#### Transcript Chapter 21 – Electricity and Magnetism at Work

```Chapter 21 – Electricity
and Magnetism at Work
• All magnetism is created by a
moving charge
• Electrons moving through a wire
(electricity) created a magnetic
field.
• A magnet can make the wire move
by repelling or attracting the
electricity’s magnetic field.
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• The commutator in an electric
motor changes the direction of the
electric current every ½ turn to
keep the coil turning (see pg. 678)
• The brushes are the contact point
to the commutator.
• The many coils around an iron
core is called an armature.
• Galvanometer – used
to measure small
currents. It uses the
same principle as an
electric motor.
• Electric motor – uses current to turn an
axle
• Electric motor – converts electrical
energy into mechanical energy
• Mechanical energy – is the energy of
an object due to its movement or
position.
• Work energy is mechanical energy
Generators
• Turning a coil of wire through a magnetic field
causes electrons in the wire to move
• Turning the shaft of an electric motor will
make electrons move through the wire
• This is generating electricity
• Electromagnetic induction – the process of
generating an electric current from the motion
of a conductor through a field.
• Generators convert mechanical energy into
electrical energy
• Alternating current – as the coil is turned, the
electrons pulse back and forth as they are
attracted to one magnetic pole and then the
other.
• How can electrical contact be maintained to a
turning shaft (by slip rings) see page 684 +
brushes
Generating Electricity On a Big
Scale (electrical power plants)
• Need a major power source such
as water, wind, coal or nuclear
• Wind turns
windmill and
water turns a
turbine
• Coal and
nuclear make
steam which
turns the turbine
– (see energy
sources pg.
688)
• Renewable Resource – one that is
replaceable by nature (wind,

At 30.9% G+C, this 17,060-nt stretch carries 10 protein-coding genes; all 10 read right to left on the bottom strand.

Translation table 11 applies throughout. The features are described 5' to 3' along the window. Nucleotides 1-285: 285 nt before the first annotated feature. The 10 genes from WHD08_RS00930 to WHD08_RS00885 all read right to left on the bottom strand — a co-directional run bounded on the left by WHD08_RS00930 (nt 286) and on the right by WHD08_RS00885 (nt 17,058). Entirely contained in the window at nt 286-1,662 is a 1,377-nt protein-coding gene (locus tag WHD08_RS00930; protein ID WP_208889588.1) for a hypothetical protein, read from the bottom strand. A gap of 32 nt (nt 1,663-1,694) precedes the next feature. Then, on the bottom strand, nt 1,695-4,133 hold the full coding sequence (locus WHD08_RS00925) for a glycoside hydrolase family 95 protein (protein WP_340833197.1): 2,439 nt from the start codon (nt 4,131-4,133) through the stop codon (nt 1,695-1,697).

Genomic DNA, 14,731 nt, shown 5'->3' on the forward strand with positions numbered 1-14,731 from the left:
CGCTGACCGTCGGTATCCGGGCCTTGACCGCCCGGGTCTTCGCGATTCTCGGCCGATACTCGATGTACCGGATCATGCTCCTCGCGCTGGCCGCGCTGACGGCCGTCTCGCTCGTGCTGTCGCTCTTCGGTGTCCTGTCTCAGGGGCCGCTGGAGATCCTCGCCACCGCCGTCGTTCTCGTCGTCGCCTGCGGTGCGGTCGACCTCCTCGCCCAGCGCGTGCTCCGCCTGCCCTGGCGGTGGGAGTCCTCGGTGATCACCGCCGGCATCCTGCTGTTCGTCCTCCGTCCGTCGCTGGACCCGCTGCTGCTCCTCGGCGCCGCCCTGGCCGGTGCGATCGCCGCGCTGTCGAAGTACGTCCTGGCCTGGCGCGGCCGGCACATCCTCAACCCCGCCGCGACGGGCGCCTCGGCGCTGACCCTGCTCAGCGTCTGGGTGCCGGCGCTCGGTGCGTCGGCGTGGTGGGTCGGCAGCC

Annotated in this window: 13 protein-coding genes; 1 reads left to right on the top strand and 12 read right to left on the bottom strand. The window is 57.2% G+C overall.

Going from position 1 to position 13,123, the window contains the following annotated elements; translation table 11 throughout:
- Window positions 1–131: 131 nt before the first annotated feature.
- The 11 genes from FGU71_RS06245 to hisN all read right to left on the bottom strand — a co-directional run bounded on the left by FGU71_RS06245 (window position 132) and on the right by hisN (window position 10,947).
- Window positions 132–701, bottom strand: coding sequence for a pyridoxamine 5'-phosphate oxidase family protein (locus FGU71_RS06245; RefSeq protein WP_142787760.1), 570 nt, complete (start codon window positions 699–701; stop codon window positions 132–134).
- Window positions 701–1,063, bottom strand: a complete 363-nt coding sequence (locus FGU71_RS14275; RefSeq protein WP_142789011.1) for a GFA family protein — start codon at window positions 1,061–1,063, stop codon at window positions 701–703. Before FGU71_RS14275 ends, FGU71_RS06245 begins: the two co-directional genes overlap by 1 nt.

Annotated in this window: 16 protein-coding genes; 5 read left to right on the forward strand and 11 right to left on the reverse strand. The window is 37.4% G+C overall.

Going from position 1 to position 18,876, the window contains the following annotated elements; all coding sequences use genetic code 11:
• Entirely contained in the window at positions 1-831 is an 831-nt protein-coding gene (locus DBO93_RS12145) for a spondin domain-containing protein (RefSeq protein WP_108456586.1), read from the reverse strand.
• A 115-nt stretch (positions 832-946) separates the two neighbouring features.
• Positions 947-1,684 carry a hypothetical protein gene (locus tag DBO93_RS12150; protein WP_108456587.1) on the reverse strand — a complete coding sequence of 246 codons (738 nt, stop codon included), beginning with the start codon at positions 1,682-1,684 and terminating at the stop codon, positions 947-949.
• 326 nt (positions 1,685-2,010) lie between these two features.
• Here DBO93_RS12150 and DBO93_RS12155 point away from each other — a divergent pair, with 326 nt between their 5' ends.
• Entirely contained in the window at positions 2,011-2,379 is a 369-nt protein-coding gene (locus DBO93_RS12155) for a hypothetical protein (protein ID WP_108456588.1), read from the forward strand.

water, wood, solar)
• Non-renewable energy source –
one that is not replaced quickly
(coal, petroleum, uranium)
Coal Mining
Uranium Sample
Energy and Power
• Power - how fast energy is being
supplied or consumed
P = V (I)
I=P/V
watts
volts
amps
1000 watts = 1 kilowatt
Energy = power (time)
Energy = kilowatts (hours)
How much energy does a 300 watt light
use if it is on for 10 hours?
E = P (time)
Energy = .3 kilowatts (10 hours)
Energy = 3 kilowatt hours
Transporting electricity – It is first
brought to a very high voltage to
reduce line loss, then it is brought to
120 volts for home use.
Step-up transformer – increases the
voltage
Step-down transformer – decreases the
voltage
Electrochemical Cells and Batteries
• Metals tend to give up
electrons
• Non-metals and positive ions
attract electrons
• All chemical reactions are
competitions for electrons
• In a battery the metal that
provides electrons is kept
apart from the materials that
accept electrons
• The electrons must travel
through a wire to get from one
to the other.
• A metal and a chemical that attracts electrons
make a cell
• The voltage of the cell is the difference in
attraction between the metal and the other
compound
• The voltage of a cell is small (about 1.5 or 2
volts).
• Cells are added in series to make a battery of
higher voltage
• A 12 volt car battery is made from six two volt
cells.
pg 691 practice problems 1 & 2
(Read War of the Currents on
page 694)
page 696 questions 1,2,4
page 701 questions 1-4
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